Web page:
Finns like to eat rye bread, called ruisleipä, which is a national food of Finland.

It’s not permitted to sell alcohol in supermarkets after 9 p.m.

Japanese invention, karaoke singing, is popular in many bars. The quality of the singing is often very variable, so why not give it a try?

Finland is home to many famous heavy rock and metal bands, including Nightwish, HIM, Children of Bodom, Amorphis, and Stratovarius.

Finnish national sport is pesäpallo – Finnish baseball, invented in the 1920s.

Finland is a secular country, so religion doesn’t play a big role in daily life. The majority of the population is still Lutheran, so Finnish cultural history is strongly rooted in Christianity.

The wool sock running

The specialty and fun of wool sock running is in the footwear: running or other shoes are not worn on the foot, but several socks and at the top wool socks. Running in wool socks is typically practiced during the snowy times of the year.  Running in socks in the snow resembles the feeling of running barefoot with shoes. Every year, the wool sock running Championship games are held in Orivesi, Finland.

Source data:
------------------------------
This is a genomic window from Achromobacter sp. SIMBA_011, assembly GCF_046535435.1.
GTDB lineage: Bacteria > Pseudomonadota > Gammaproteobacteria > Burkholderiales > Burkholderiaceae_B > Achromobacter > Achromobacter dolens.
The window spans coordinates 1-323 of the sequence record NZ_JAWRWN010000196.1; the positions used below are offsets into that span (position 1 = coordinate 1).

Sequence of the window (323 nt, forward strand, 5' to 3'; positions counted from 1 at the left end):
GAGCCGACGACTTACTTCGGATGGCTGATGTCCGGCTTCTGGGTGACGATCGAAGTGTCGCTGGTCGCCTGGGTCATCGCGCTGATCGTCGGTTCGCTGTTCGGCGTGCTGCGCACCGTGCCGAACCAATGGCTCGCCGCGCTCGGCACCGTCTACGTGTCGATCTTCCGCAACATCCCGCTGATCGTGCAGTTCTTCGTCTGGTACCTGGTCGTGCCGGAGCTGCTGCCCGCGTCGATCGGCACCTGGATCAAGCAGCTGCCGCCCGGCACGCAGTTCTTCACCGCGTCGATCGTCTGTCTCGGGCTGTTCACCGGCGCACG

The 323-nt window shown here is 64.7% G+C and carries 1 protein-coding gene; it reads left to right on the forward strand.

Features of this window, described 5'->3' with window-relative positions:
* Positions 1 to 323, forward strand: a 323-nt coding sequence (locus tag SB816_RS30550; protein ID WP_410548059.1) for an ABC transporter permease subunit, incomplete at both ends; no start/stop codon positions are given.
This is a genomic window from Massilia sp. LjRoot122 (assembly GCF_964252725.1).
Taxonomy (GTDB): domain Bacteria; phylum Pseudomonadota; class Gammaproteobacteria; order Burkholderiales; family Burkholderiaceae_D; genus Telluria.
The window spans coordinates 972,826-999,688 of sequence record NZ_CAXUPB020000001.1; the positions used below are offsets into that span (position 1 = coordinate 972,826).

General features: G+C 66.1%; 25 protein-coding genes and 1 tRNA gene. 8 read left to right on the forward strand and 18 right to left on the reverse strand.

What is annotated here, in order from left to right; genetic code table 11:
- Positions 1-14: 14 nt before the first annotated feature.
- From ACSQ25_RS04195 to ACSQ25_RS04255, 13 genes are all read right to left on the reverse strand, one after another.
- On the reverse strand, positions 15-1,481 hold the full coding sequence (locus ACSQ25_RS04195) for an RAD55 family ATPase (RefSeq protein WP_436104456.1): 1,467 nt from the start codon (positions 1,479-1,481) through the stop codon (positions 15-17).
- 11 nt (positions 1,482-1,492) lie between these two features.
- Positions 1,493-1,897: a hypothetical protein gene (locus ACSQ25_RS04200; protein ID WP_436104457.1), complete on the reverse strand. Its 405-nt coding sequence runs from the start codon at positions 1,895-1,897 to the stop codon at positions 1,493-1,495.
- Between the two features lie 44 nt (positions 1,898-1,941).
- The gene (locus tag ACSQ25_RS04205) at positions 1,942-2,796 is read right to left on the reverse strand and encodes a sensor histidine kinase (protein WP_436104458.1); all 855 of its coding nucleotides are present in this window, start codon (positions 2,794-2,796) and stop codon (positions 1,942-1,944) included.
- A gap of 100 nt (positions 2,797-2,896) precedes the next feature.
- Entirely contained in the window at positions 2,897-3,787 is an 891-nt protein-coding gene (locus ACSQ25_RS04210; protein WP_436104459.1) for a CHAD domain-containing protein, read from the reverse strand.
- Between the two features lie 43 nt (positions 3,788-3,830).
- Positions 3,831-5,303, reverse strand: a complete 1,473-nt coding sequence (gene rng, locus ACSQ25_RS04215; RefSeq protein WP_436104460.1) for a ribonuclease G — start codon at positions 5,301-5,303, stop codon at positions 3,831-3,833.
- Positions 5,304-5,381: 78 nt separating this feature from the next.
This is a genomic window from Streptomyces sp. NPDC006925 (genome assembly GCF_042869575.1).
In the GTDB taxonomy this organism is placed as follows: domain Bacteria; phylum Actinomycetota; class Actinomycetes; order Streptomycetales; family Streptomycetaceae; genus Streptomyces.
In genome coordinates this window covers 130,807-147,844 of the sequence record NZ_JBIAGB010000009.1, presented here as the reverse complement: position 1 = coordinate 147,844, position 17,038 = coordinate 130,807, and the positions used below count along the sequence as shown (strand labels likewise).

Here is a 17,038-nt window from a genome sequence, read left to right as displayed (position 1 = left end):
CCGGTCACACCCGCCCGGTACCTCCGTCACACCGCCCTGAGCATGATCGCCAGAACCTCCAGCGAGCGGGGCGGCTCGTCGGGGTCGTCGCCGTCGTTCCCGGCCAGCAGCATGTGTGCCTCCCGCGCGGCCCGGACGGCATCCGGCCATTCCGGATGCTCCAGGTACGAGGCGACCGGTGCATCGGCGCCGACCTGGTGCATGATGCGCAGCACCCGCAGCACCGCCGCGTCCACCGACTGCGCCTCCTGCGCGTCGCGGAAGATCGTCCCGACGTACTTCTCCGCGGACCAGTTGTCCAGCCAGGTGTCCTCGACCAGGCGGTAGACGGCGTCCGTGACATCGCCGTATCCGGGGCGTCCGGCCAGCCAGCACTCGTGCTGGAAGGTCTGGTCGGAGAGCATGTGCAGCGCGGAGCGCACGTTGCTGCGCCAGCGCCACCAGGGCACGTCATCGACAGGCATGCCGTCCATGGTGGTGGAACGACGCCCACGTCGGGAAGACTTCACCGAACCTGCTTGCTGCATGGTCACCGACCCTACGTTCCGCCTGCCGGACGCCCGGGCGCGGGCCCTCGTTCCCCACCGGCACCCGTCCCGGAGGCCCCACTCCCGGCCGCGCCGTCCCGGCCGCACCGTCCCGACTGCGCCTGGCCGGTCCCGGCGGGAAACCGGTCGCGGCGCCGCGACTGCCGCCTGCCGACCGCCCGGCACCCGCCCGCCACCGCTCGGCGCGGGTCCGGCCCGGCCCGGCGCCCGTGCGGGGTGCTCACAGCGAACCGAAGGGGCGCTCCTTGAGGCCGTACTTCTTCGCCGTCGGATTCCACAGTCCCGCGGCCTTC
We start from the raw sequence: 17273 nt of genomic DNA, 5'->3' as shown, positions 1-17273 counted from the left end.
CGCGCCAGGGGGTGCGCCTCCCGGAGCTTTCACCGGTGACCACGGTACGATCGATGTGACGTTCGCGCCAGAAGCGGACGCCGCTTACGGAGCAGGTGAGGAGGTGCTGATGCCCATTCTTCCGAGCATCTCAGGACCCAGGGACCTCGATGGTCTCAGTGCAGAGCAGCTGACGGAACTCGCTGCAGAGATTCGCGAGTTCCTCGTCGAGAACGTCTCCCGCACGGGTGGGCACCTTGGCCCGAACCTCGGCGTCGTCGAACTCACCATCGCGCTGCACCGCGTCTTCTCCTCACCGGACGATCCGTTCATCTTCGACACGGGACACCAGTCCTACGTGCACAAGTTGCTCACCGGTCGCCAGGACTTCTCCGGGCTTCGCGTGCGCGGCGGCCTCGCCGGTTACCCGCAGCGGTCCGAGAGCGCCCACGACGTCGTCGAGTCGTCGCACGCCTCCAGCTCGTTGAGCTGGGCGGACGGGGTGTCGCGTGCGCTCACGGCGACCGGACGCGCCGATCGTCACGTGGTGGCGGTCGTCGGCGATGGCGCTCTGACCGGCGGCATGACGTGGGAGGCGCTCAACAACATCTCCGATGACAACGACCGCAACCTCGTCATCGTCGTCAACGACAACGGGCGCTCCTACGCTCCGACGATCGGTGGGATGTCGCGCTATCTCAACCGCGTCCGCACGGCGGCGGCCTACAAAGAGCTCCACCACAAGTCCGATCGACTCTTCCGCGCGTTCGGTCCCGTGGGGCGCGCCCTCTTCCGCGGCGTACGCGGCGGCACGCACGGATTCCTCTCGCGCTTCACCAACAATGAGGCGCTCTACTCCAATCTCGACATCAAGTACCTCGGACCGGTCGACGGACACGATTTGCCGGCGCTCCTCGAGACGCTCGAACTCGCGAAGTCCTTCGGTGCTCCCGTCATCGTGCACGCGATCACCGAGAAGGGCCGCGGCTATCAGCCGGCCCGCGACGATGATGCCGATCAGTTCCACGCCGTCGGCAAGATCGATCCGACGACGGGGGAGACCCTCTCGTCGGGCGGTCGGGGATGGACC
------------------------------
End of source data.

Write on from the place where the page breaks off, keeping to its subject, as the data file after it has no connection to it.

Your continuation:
Picture: Miika Hämäläinen 



The most famous person in Lapland

You might know this person and this person might have visited your home last Christmas (if you were nice..). Rovaniemi is the Official Hometown of Santa Claus, and the city’s most famous resident can be visited every day of the year in Santa Claus Village right on the Arctic Circle, an attraction that draws more than 500 000 annual visitors from all around the world.

Picture: Lapland Material Bank, Visit Rovaniemi 


Hot and cold

There’s a sauna in almost every house in Finland, and in many cases, even small apartments are equipped with one. According to some estimates, there are over 3 million saunas in Finland! There are certain rules on how to behave in Sauna but don’t worry too much, you will learn by going to the sauna with locals.

How about a refreshing cold bath in icy water? It may sound crazy but it has some benefits for your body and mind. You actually feel pretty warm afterward. Please remember, never go to avanto immediately after the sauna.



Tips to Google


Work in Lapland 

How to deal with mosquitoes in Lapland?

Lapland ski resorts

How to behave in Sauna

Vuokraovi (rental apartments)

What is laavu?





Moving to Lapland can be a big change! Here you can find a few tips on what is waiting for you here.

Also, check out these blogs for experiences of studying in Lapland

Now you know almost everything you need to know about living in Lapland! Hopefully, we will see you on Campus. Check out also the other pages we offer you here: Cultural orientation, Me as a learner, and Learn Finnish.

And if you still have thirst for information we offer you some tips you can google.